You may have noticed that my first post, which outlined an experiment I’m going to document in this bog, got quite a few responses. I’d like to comment on one of those responses specifically :
this idea of yours seems a bit odd… firstly; i assume this domestic worker is poor right? how exactly is she gonna access the internet and see all these job opportunities that await her??? provided any exist in the first place.
another thing, even the big cities have lil notices outside their local shopping centre which appear to be quite useful. perhaps it’s because people need jobs in their local area and this is the easiest, cheapest and possibly only way to find employment near by. opening up a facebook site leave this woman with possible opportunities that may be completely useless to her for numerous reasons, such as transport problems. perhaps this method that you are so against isn’t necessarily bad, perhaps it works and that’s why it’s used!
and do you think it’s fair to refer to this small city as a ‘dorpie’?
also for someone so ‘concerned’ about the unemployed you seem very flippant about the beggars on the pavement with their sad faces!
think about your project and your choice of words!”
Perhaps I do have a “flippant”, dismissive way of referring to beggars. But I am sick of their sense of entitlement.
Because I walk everywhere in Grahamstown I am continuously being nagged by beggars: “Oooh Sisi … some bread … bring back”. They seem to book certain sections of the pavement from which they never move.
On my route to and from the journalism department I pass a minimum of three beggars everyday. I do feel guilty that I have seemingly so much while they seem to cling to life by tatters.
But a part of it is too easy to me. They just sit there and make passers-by feel guilty. They ask for money and bread and one even told me she needed my water. Well I hate to break it to you but I paid R5, 00 for that water and I need it too.
Does that make me flippant, arrogant, elitist, and not-politically correct? I don’t care. When did it suddenly become acceptable to beg? We’re so quick to dismiss people who come to us with their CVs and ask for jobs, as I describe in my first blog post, and yet they are the ones trying to make something of themselves. Why are we happy to just walk past those who just sit there and allow them to profit from our guilt? If my words arouse offense, then challenge me or better yet go out and do something about it.
I’m not saying begging doesn’t degrade one ; that it doesn’t rob one of dignity but it has somehow become something that’s socially acceptable and because the currency of begging is guilt it becomes more lucrative than looking for a job in places like Grahamstown. A sick reality.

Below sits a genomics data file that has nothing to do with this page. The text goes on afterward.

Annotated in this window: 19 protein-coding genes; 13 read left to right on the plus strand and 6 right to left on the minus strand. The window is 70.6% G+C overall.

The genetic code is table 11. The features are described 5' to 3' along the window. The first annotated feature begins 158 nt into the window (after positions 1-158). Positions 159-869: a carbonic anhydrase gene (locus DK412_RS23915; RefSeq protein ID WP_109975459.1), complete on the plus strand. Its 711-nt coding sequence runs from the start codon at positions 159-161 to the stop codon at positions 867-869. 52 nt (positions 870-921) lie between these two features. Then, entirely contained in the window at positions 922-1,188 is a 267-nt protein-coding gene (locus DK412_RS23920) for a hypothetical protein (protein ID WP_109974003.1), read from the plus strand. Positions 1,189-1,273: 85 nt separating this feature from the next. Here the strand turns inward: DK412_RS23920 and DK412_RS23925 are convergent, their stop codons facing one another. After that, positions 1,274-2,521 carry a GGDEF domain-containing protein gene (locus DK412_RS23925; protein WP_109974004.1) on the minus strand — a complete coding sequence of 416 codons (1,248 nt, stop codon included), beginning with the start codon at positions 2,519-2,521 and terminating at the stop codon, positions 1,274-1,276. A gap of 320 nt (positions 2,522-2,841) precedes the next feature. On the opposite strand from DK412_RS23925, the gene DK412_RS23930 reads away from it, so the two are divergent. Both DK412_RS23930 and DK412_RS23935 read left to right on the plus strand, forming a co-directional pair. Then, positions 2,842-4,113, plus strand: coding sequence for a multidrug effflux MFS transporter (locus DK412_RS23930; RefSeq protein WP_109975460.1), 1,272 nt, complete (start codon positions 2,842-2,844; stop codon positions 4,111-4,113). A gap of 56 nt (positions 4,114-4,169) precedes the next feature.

So, I hope you did feel horribly offended by my first post and the ridiculous idea that unemployed domestic workers should “book a pavement corner; practice putting on their sad faces and wait for the passers-by to empty their pockets”. Because then I have achieved something; no matter how small.
As for my actual project, I have decided to modify it slightly. I came across a website which acts as a type of online employment agency for all sorts of workers from domestic workers to painters. Though it is a South African website , they only offer the service in the Pretoria, Centurion, Midrand, East Rand and North Rand areas.
I thought a service like this could be very effective in Grahamstown. It would work in a similar way to the notice boards in Pick ‘n Pay except it would be electronically available and searchable. A break down of the project follows:
- Set up a blog which will host this online classifieds. This will only deal with domestic workers seeking work in the Grahamstown area.
- Contact the domestic workers whose notices appear on notice boards around town and ask them if they would like to have their details registered on the blog. There will be no registration fees involved and I will be responsible for entering the information and for the maintenance of the blog.
- All those who register on the blog will be registered on a Twitter group – this will give prospective employees an easy and effective way of contacting domestic workers. They will also be made members of a Facebook group.
- I thought it might be useful to register the domestic workers on The Grid but it doesn’t seem to be used in Grahamstown.
- This blog will then be advertised offline at places like Pick ‘n Pay.
This would be more sustainable than my initial idea and it could provide a service, in the form of the blog, which could outlast the actual experiment. The experiment will still be exploring the utility of social media in the form of facebook. I don’t know how effective the facebook group will be but perhaps that is the point; perhaps it will indicate that social media is not as inclusive as it is made to seem.